Happy 30th Anniversary to Madonna’s True Blue, originally released June 30, 1986.
When Madonna’s breakthrough sophomore album Like a Virgin was released in November 1984, I was merely a wee lad of seven years. Hence my musical palette was admittedly rather narrow. Growing at full-speed, mind you, but certainly not as expansive as it would become as I approached my teenage years.
My musical naiveté notwithstanding, upon hearing Like a Virgin—both the lead single and full LP—for the first time, my ears instantly registered that Ms. Ciccone’s songs were a totally different and uniquely thrilling breed of pop.
At its fundamental core, Like a Virgin is pop music unabashedly designed to make bodies move and monopolize radio airwaves. There’s nothing overly cerebral on offer here; it’s simply Provocative Pop with a capital “P.” An arresting song suite that challenges the listener to contemplate not just Madonna’s overt sexuality on full and glorious display, but also his or her own feelings about sexual freedom, repression, and the thin line that often separates the two.
So yeah, without a doubt, Madonna was my first bona fide pop star crush, and Like a Virgin—coupled with the ubiquitous images of her splashed across MTV and virtually all other media in the year following its release—sealed the deal for me. Granted, at such a young age, I didn’t really comprehend the meaning of it all, and understandably, the more subtle innuendos and subtext in the lyrics were largely lost on me. What I did appreciate was that Madonna commanded a stage and screen unlike any performer that came before her, and most importantly, her songs were catchy as all hell.
Nearly twenty months later, on the final day of June in 1986, Madonna released Like a Virgin’s highly anticipated follow-up, True Blue. Though my memory of thirty years ago is bound to be a bit hazy, I’m pretty sure that True Blue was the first album I ever purchased with my “own” not-so-hard-earned cash, or more accurately, the monthly allowance my parents gave me at the time. I bought it while on vacation at my grandparents’ home in Livonia, Michigan, and I wore the cassette out that summer on my Sony Walkman. Played it multiple times a day, every day, for three months straight.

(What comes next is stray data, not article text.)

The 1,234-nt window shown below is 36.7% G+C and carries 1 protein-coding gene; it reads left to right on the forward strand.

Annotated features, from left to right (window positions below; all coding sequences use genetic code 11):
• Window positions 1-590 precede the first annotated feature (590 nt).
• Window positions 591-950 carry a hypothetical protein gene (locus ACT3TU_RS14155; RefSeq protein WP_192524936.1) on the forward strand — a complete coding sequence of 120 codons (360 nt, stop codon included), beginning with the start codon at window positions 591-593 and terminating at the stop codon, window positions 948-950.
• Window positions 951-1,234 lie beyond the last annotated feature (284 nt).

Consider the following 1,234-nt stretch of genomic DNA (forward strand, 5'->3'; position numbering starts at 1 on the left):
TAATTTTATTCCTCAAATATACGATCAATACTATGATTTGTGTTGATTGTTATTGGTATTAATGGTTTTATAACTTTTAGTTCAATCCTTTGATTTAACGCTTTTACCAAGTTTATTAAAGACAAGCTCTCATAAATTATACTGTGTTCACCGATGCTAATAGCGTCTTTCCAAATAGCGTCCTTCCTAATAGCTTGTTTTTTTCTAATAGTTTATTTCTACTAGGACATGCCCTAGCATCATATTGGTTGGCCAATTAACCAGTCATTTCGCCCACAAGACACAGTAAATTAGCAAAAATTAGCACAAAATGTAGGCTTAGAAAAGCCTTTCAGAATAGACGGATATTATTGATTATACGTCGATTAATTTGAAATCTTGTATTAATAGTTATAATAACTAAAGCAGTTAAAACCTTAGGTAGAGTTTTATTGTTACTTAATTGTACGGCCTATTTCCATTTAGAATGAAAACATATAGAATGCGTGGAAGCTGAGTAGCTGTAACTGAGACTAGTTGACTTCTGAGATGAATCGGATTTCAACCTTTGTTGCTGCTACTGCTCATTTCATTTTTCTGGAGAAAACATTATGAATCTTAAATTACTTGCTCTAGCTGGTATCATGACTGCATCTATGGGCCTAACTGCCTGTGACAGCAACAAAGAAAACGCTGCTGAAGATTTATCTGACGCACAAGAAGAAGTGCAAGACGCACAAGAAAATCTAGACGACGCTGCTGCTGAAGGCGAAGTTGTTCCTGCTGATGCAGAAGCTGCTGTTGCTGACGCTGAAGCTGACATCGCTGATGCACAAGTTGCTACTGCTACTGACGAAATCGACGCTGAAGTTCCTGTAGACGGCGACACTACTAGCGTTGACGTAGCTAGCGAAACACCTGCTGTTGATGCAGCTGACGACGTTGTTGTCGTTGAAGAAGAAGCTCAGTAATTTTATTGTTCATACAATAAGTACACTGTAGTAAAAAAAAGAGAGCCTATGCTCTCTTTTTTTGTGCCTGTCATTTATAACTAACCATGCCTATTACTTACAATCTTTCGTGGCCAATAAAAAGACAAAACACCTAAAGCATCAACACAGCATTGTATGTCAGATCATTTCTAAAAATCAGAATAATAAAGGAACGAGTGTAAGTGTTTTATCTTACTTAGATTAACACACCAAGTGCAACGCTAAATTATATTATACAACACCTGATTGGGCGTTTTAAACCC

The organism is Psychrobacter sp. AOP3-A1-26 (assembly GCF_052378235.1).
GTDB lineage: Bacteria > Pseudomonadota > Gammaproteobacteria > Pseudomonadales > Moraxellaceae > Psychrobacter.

Even though it seems completely ridiculous now, I recall feeling a loose sort of kinship with Madonna for our shared familial roots in the Great Lakes State (she was raised in Pontiac, twenty miles north of Livonia, which is twenty miles west of Detroit). At the time, I figured the fact that our families hailed from the same metro area must mean that only a few degrees of separation existed between her and me. Not to mention that she and my mother both attended the University of Michigan in Ann Arbor, which further reinforced my admittedly dubious connection with her. Wishful thinking on the part of my innocent and impressionable eight year-old imagination, I suppose.
Relative to its erotically-charged precursor Like a Virgin, True Blue tempers the sex vixen aesthetic in exchange for a more calculated focus on Madonna’s evolving songcraft. True Blue’s subject matter is not a wholesale water-down job, mind you, as its songs are still provocative and, particularly in one case, proved controversial. But the messages and tones that define the album are noticeably more substantive, less superficial. Even the Herb Ritts orchestrated cover imagery, an obvious homage to the classic Hollywood glamor and glory days of Jean Harlow, Grace Kelly, and Marilyn Monroe, among others, is emblematic of Madonna’s newfound elegance and refinement.